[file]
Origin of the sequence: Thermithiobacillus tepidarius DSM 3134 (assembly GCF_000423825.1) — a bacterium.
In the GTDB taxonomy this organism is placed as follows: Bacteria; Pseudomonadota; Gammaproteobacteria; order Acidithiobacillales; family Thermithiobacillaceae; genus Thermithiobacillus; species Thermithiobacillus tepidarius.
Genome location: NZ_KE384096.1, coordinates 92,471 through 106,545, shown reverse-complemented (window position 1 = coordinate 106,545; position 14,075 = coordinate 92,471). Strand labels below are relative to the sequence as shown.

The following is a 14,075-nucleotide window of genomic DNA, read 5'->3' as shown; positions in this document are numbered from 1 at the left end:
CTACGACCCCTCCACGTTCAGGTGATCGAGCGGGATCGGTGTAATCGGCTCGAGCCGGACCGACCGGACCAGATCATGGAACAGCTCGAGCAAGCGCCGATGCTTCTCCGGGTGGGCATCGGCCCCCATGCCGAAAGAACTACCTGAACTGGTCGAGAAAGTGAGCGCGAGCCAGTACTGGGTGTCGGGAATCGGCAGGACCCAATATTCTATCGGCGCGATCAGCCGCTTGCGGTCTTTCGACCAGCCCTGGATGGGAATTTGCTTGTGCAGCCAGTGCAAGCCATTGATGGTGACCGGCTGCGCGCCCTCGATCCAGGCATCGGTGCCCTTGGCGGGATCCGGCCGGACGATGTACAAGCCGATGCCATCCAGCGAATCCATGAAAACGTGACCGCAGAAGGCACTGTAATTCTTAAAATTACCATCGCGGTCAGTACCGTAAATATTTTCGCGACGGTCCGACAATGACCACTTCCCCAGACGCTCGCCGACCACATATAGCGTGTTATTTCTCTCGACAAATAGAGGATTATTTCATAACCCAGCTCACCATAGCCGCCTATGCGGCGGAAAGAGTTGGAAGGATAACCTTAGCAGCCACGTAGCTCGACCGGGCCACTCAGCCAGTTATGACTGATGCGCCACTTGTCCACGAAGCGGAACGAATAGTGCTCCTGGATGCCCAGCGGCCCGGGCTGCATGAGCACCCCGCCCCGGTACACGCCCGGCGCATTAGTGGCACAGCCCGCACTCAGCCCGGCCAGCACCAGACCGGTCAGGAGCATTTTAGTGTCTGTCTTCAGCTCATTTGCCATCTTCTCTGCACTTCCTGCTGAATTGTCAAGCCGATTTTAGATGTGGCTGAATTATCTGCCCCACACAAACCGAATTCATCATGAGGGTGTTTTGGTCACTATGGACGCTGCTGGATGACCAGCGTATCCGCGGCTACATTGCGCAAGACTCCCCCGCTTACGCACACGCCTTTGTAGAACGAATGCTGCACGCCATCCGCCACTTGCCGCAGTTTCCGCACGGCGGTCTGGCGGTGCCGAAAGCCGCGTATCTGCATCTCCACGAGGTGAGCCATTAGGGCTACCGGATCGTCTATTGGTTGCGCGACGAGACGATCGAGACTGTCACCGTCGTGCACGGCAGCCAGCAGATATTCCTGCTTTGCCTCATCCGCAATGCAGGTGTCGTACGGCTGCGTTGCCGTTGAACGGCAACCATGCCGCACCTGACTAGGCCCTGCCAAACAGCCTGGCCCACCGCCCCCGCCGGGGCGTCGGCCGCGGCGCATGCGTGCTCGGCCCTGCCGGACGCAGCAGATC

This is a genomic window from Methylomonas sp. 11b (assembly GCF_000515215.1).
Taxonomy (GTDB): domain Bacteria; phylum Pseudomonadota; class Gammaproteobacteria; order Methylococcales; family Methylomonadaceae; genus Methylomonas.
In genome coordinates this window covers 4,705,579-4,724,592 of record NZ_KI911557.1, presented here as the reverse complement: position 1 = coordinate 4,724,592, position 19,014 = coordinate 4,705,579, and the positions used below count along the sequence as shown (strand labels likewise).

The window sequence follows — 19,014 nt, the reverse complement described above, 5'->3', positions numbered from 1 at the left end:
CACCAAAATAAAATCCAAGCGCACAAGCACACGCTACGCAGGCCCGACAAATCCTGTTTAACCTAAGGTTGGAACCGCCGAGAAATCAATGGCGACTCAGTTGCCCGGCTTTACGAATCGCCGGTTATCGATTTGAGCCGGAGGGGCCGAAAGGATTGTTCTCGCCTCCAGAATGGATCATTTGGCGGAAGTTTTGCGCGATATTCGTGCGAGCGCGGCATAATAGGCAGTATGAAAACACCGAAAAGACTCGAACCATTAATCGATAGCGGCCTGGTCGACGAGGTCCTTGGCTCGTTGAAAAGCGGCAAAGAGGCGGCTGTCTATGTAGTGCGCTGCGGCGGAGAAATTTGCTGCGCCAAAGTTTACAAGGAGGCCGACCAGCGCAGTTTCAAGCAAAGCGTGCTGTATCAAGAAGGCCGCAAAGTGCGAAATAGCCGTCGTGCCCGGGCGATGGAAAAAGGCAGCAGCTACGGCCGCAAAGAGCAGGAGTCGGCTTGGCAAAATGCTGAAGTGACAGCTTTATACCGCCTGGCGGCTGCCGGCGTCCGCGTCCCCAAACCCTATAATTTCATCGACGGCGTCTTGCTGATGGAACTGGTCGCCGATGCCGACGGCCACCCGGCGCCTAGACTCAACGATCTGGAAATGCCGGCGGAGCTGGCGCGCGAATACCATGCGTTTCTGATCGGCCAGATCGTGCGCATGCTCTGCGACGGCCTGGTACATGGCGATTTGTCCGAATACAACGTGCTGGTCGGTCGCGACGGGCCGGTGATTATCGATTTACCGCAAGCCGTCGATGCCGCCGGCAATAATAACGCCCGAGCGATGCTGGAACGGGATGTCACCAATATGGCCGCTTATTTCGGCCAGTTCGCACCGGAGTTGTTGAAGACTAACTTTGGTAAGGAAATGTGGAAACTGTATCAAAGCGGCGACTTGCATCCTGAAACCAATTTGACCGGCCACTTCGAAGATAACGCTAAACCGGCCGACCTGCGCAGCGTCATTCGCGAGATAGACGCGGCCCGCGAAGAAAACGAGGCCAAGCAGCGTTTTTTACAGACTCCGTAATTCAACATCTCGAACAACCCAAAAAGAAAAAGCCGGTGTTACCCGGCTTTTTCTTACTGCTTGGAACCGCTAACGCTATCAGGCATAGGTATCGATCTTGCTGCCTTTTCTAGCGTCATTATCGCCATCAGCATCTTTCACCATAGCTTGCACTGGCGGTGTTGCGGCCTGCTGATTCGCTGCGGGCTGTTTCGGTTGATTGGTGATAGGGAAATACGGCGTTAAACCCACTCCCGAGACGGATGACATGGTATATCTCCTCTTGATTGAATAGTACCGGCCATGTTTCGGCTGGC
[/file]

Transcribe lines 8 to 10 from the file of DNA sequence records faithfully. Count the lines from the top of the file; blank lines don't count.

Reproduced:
In genome coordinates this window covers 4,705,579-4,724,592 of record NZ_KI911557.1, presented here as the reverse complement: position 1 = coordinate 4,724,592, position 19,014 = coordinate 4,705,579, and the positions used below count along the sequence as shown (strand labels likewise).

The window sequence follows — 19,014 nt, the reverse complement described above, 5'->3', positions numbered from 1 at the left end:
CACCAAAATAAAATCCAAGCGCACAAGCACACGCTACGCAGGCCCGACAAATCCTGTTTAACCTAAGGTTGGAACCGCCGAGAAATCAATGGCGACTCAGTTGCCCGGCTTTACGAATCGCCGGTTATCGATTTGAGCCGGAGGGGCCGAAAGGATTGTTCTCGCCTCCAGAATGGATCATTTGGCGGAAGTTTTGCGCGATATTCGTGCGAGCGCGGCATAATAGGCAGTATGAAAACACCGAAAAGACTCGAACCATTAATCGATAGCGGCCTGGTCGACGAGGTCCTTGGCTCGTTGAAAAGCGGCAAAGAGGCGGCTGTCTATGTAGTGCGCTGCGGCGGAGAAATTTGCTGCGCCAAAGTTTACAAGGAGGCCGACCAGCGCAGTTTCAAGCAAAGCGTGCTGTATCAAGAAGGCCGCAAAGTGCGAAATAGCCGTCGTGCCCGGGCGATGGAAAAAGGCAGCAGCTACGGCCGCAAAGAGCAGGAGTCGGCTTGGCAAAATGCTGAAGTGACAGCTTTATACCGCCTGGCGGCTGCCGGCGTCCGCGTCCCCAAACCCTATAATTTCATCGACGGCGTCTTGCTGATGGAACTGGTCGCCGATGCCGACGGCCACCCGGCGCCTAGACTCAACGATCTGGAAATGCCGGCGGAGCTGGCGCGCGAATACCATGCGTTTCTGATCGGCCAGATCGTGCGCATGCTCTGCGACGGCCTGGTACATGGCGATTTGTCCGAATACAACGTGCTGGTCGGTCGCGACGGGCCGGTGATTATCGATTTACCGCAAGCCGTCGATGCCGCCGGCAATAATAACGCCCGAGCGATGCTGGAACGGGATGTCACCAATATGGCCGCTTATTTCGGCCAGTTCGCACCGGAGTTGTTGAAGACTAACTTTGGTAAGGAAATGTGGAAACTGTATCAAAGCGGCGACTTGCATCCTGAAACCAATTTGACCGGCCACTTCGAAGATAACGCTAAACCGGCCGACCTGCGCAGCGTCATTCGCGAGATAGACGCGGCCCGCGAAGAAAACGAGGCCAAGCAGCGTTTTTTACAGACTCCGTAATTCAACATCTCGAACAACCCAAAAAGAAAAAGCCGGTGTTACCCGGCTTTTTCTTACTGCTTGGAACCGCTAACGCTATCAGGCATAGGTATCGATCTTGCTGCCTTTTCTAGCGTCATTATCGCCATCAGCATCTTTCACCATAGCTTGCACTGGCGGTGTTGCGGCCTGCTGATTCGCTGCGGGCTGTTTCGGTTGATTGGTGATAGGGAAATACGGCGTTAAACCCACTCCCGAGACGGATGACATGGTATATCTCCTCTTGATTGAATAGTACCGGCCATGTTTCGGCTGGC